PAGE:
The other major advantage to the M17’s rubberised finish is that it feels great. It provides a secure grip when lifting the notebook, and sweaty palms aren’t much of a problem when typing. The high level of build quality and premium touches, such as a metal blue-backlit power button, continue throughout the machine. The only part where build isn’t exemplary is on the lid, which flexes a tad more than we would like. Still, it certainly looks the part, with the piano black screen bezel on the inside contrasting well with the rest of the notebook’s finish, and the 2.0 Megapixel adjustable webcam being nicely integrated. It’s quite rare to see a webcam featuring tilt on a notebook and this is yet another of those premium elements.
Likewise, there is very little to complain about when it comes to connectivity. On the left there is a memory card reader supporting the usual assortment of SD, SDHC, MMC, MS, MS Pro and xD formats. Beside this are a 54mm ExpressCard slot and a very unusual touch on any notebook: a pin-hole reset button. The notebook’s front is quite clean, sporting only the speakers and, again unusually, the DVD writer (which can be upgraded to a LightScribe model or a Blu-ray drive for £238). To be honest, I found this location much easier than to the side where one would usually expect the optical drive.
Around to the left, there’s a lock slot and good old-fashioned volume wheel. My only gripe is that it takes a while to get between the extremes of volume, but I still prefer it to most other control implementations. Beside this are 3.5mm headphone and microphone jacks, a mini-FireWire port and two USB ports. The latter are spaced far enough apart to fit ‘fat’ memory sticks like my Corsair Voyager without obscuring anything, though oddly enough they’re upside-down, meaning things like indicator lights on inserted gadgets will face your desk.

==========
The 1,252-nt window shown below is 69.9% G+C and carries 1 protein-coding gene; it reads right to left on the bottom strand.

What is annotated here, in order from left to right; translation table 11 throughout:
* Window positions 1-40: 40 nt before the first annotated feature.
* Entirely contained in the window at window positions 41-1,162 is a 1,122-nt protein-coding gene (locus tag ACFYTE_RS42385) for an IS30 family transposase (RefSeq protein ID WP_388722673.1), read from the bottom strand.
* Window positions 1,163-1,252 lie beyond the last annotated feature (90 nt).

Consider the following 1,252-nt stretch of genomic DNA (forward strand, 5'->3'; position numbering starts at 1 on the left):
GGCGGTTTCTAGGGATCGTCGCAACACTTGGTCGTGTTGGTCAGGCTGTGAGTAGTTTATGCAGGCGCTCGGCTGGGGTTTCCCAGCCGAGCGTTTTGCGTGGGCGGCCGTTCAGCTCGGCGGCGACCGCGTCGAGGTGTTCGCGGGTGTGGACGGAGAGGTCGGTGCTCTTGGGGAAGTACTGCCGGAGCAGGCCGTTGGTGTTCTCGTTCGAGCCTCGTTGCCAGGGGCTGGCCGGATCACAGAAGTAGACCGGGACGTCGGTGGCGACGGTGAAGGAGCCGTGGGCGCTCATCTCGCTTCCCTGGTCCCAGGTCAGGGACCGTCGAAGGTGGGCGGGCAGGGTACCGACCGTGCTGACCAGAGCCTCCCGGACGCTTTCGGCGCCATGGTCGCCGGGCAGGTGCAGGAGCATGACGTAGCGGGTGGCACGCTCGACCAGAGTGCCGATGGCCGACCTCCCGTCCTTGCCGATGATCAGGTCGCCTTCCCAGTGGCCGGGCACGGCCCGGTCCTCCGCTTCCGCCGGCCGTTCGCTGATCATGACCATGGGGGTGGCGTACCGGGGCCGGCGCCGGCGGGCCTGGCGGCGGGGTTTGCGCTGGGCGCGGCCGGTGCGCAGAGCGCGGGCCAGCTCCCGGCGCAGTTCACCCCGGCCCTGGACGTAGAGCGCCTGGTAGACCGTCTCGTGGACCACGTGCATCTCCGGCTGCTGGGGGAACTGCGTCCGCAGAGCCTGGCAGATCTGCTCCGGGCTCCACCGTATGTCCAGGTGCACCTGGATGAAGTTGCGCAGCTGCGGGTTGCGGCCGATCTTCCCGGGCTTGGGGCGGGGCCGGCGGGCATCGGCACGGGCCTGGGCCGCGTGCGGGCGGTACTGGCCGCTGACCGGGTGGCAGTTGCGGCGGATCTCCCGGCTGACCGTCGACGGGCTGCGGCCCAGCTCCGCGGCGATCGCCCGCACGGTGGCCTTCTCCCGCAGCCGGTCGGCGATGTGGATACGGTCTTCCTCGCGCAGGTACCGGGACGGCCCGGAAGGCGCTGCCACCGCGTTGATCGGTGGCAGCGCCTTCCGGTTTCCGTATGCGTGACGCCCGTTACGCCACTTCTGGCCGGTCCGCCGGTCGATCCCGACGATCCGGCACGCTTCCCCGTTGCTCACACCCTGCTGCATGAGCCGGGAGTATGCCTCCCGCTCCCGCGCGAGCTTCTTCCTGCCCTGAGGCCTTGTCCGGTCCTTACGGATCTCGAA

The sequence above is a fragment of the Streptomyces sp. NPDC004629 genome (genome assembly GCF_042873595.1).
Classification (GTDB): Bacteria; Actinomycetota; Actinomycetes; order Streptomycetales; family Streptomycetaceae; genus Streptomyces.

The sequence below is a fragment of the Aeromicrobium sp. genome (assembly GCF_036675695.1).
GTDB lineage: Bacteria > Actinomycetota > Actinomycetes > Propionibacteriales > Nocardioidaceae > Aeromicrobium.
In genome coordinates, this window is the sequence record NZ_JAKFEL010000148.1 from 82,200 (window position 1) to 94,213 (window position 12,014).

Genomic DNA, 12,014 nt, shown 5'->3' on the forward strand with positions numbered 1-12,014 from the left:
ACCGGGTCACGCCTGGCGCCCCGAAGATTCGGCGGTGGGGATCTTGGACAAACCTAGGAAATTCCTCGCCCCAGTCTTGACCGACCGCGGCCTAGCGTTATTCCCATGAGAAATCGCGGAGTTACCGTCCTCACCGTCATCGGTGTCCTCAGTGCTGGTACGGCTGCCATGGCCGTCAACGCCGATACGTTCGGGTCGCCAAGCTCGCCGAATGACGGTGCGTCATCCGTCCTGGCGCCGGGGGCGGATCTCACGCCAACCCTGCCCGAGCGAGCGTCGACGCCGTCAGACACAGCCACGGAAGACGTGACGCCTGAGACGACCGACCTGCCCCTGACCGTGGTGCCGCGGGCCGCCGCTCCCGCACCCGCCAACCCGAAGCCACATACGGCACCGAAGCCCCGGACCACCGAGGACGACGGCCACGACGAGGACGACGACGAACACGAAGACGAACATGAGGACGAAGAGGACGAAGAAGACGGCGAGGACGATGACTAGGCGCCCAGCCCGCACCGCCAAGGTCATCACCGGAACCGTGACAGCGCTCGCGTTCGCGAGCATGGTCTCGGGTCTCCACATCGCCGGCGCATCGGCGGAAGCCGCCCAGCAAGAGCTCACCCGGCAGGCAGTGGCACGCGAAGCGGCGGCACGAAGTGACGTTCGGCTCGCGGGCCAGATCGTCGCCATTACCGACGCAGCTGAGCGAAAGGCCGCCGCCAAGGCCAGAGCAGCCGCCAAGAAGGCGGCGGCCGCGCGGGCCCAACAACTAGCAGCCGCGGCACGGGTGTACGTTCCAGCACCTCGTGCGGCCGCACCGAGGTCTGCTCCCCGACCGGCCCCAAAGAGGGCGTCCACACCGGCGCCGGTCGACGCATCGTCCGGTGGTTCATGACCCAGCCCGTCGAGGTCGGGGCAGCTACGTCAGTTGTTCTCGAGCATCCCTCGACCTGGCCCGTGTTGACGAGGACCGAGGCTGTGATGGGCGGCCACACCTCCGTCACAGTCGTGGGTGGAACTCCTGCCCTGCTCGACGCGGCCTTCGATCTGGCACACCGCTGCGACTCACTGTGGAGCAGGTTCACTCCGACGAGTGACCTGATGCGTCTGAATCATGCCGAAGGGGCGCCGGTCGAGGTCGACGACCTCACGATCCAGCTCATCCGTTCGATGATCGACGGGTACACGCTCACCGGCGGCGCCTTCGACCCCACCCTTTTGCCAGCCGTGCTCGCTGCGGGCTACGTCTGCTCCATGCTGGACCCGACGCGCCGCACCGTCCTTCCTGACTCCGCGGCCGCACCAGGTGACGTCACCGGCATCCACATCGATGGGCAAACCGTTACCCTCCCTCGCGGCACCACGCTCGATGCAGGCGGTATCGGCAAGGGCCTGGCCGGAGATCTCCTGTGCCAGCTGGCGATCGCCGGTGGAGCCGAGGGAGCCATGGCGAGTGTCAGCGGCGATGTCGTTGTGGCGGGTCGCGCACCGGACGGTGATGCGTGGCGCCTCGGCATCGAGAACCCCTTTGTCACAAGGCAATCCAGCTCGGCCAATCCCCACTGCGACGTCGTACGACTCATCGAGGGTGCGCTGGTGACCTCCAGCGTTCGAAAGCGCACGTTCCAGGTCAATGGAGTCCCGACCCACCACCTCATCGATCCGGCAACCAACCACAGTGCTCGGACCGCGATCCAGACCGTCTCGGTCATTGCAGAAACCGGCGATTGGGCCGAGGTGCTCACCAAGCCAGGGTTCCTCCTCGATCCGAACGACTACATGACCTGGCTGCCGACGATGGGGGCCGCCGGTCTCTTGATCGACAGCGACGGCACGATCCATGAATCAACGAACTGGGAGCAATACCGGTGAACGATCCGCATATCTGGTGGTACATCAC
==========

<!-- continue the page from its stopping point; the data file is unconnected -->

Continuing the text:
At the notebook’s back we find the power jack, a further two USB ports (one of which doubles as e-SATA) and a Gigabit Ethernet connection. Audio is superbly catered for by both optical (on the left) and coaxial (on the back) digital audio outs in addition to the 3.5mm jacks. This will let you stream surround sound in its highest quality to an external system.
Video connectivity is the only slight downer, though only if you own a 30in or other extremely high resolution monitor. VGA is of course on board, but having a HDMI v1.2 port as the only digital video output means you can’t output beyond 1,920 x 1,200 unless you revert to using analogue and even then 30in monitor users are left out in the cold since VGA only goes up to 2,048 x 1,536. Only HDMI 1.3, DisplayPort or Dual-Link DVI can output at most 30in screens’ native resolution of 2,560 x 1,600, but none of these connections are present or accessible through adapters.
Getting to usability, again things are positive overall. The touchpad, only slightly recessed and sporting the same finish as its surroundings, is medium-sized and quite responsive – not that you should use it, or indeed any touchpad, for serious PC gaming. It is clearly demarcated on one side by large white arrows, though this does spoil the cohesive look somewhat.
It could have done with being just a bit larger, though after the colossal affair on the MacBook Pro all touchpads seem tiny. Its buttons, meanwhile, consist of a single bar which is separated into left and right zones, with a dead zone in the middle. Not the easiest system ever, but okay once you’re used to it. Beside the touchpad resides a biometric fingerprint scanner discreetly incorporated into the right hand lower corner of the palm rest.